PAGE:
This morning the fellows hopped on the bus to Bayfield, Wisconsin, and then headed offshore.
Comprised of 21 islands and 12 miles of shoreline, the Apostle Islands National Lakeshore is a truly unique national park experience. Created by legislation authored by Gaylord Nelson in 1970, the islands have been steadily drawing visitors to camp, hike, kayak and more for decades. But there are special considerations that go into managing a park dominated by an inland sea.
The group got an overview of management practices from the superintendent at park headquarters. They also received an official greeting from Sue Lemieux with the Great Lakes Indian Fish and Wildlife Commission. This part of the world was first home to the Ojibwe, or Anishinaabe, people, and is still an important part of both their origin story and their current lives. Lemieux welcomed the group to the islands by a traditional Water Ceremony.
Following the introduction, the group boarded The Island Princess and headed to Stockton Island, where they had lunch on the beach, hiked, and talked about managing a shared resource with respect for cultural considerations, tourists’ preferences, climate change projections, and island ecosystems. They also discussed the unique challenge presented when most of your park’s traffic is by boat. The journalists heard from park rangers, a professor of community and environmental sociology from the University of Wisconsin-Madison, and the mayor of the city of Bayfield.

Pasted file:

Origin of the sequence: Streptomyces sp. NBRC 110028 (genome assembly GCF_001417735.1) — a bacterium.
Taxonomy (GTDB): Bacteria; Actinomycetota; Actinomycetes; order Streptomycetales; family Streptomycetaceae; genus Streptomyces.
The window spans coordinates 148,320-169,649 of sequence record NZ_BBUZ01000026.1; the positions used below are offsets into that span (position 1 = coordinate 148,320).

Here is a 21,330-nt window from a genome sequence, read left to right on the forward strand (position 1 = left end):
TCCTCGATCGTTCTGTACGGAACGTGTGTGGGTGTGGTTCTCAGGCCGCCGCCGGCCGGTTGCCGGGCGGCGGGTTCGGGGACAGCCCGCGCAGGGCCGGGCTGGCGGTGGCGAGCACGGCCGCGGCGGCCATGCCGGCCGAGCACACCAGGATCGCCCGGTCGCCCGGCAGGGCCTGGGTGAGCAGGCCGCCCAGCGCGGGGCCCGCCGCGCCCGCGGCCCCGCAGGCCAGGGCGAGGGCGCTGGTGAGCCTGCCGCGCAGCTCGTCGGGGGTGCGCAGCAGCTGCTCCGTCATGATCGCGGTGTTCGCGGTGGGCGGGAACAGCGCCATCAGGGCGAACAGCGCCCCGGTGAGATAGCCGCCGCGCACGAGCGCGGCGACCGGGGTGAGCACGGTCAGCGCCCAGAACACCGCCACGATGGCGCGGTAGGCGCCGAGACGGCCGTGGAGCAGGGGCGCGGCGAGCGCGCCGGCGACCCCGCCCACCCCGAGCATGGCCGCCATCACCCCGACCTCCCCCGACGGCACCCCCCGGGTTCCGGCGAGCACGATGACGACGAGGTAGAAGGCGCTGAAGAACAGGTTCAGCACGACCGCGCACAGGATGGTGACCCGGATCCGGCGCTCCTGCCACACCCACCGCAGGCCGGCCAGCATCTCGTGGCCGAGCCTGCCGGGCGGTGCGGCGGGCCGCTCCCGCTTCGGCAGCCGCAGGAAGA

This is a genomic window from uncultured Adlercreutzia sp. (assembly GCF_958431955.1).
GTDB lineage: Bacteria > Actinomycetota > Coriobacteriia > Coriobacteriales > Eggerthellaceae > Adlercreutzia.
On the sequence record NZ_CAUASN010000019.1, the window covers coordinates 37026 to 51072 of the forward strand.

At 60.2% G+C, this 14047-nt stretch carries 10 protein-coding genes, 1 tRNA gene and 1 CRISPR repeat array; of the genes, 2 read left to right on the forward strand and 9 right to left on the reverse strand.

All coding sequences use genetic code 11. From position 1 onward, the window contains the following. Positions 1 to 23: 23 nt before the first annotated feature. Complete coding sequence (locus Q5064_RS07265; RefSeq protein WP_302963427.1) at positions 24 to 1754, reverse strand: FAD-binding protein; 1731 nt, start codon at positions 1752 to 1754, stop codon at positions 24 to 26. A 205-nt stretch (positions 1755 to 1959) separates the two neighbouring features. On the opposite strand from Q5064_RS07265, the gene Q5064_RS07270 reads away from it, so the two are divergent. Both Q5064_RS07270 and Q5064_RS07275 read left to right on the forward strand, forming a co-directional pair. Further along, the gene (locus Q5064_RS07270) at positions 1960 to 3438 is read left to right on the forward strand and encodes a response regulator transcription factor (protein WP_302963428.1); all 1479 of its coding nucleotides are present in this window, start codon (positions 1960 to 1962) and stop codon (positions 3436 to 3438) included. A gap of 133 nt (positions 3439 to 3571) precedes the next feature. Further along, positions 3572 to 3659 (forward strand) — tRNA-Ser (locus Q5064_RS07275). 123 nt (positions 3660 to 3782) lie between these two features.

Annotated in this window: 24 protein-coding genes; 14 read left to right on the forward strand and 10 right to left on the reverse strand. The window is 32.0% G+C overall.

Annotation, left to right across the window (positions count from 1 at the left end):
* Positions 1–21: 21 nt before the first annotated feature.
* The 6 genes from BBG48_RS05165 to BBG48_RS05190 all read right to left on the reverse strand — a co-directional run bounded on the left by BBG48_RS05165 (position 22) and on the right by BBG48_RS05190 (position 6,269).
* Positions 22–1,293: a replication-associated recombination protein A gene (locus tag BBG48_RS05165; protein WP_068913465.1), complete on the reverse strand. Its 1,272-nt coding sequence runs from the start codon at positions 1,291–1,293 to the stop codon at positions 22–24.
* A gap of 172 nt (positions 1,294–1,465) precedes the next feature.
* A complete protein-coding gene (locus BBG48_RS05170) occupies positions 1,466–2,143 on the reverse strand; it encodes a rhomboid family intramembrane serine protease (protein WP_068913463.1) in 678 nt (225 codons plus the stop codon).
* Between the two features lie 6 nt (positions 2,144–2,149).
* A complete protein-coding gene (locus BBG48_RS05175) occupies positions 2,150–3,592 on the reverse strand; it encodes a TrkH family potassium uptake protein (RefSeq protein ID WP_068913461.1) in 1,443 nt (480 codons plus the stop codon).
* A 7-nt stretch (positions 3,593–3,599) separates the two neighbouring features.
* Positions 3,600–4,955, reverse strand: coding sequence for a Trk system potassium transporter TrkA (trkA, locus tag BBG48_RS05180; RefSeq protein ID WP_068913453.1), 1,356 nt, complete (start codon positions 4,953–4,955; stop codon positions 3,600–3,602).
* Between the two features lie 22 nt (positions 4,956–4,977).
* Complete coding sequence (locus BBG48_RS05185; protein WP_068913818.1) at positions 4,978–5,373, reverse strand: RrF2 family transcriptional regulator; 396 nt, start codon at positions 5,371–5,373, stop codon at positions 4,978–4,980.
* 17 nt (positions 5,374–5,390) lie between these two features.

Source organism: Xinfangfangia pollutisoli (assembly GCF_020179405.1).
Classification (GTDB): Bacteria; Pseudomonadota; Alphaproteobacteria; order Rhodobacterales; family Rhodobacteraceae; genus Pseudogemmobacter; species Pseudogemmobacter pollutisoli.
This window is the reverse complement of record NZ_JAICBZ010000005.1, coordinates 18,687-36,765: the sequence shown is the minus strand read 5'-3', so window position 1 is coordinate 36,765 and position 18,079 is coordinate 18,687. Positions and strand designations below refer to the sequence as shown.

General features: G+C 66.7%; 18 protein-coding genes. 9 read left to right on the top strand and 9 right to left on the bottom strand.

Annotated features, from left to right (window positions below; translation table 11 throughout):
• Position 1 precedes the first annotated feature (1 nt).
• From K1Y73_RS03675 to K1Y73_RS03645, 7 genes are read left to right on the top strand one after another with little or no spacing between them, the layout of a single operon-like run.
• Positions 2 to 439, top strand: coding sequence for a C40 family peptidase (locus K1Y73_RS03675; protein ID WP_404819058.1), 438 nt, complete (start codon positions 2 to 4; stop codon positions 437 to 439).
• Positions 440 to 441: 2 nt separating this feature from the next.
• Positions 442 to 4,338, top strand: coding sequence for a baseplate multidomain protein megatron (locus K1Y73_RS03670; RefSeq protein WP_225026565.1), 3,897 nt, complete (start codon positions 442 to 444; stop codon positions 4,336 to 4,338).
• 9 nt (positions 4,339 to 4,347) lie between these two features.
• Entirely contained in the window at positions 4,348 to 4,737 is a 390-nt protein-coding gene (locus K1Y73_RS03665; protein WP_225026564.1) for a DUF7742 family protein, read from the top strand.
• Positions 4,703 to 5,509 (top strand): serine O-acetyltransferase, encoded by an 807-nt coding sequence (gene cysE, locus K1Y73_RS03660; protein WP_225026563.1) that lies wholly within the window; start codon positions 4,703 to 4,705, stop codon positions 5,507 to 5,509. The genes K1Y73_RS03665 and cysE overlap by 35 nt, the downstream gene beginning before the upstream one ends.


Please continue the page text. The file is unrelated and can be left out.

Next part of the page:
After returning to the mainland, the group devoted their attention to fish. It’s hard to go anywhere in Bayfield where whitefish isn’t on the menu. In its heyday, commercial fishing on the Great Lakes employed tens of thousands of fishermen but, like the story of so many fisheries, that ended in collapse, thanks to things like overharvest and invasive species. Still, a few tenacious families hung on and now harvest from rebounding populations of whitefish, lake herring and lake trout. The journalists heard from commercial fishermen about their perspectives on the health and viability of the fishery.
Next, the crew headed to Red Cliff Hatchery, to hear a different perspective on the fishery. Ojibwe Indians, like members of the Red Cliff Band, have fished the waters of Lake Superior for hundreds of years. Today a small fishery still exists, guaranteed by treaty rights from the 1800’s and managed by the tribe. The group heard from the treaty natural resources administrator of the Red Cliff Band of Lake Superior Chippewa, and learned how the tribal fishery works and what challenges lay ahead as they toured the hatchery.
Meanwhile, next door to the hatchery, the UW Stevens Point Northern Aquaculture Demonstration Facility is researching techniques and technologies to advance aquaculture, which many people think is the only way to push seafood toward sustainability and minimize impacts on wild fish populations. The group stopped here to hear from the facilities manager before heading to dinner - which was, appropriately, a backyard lake trout barbecue.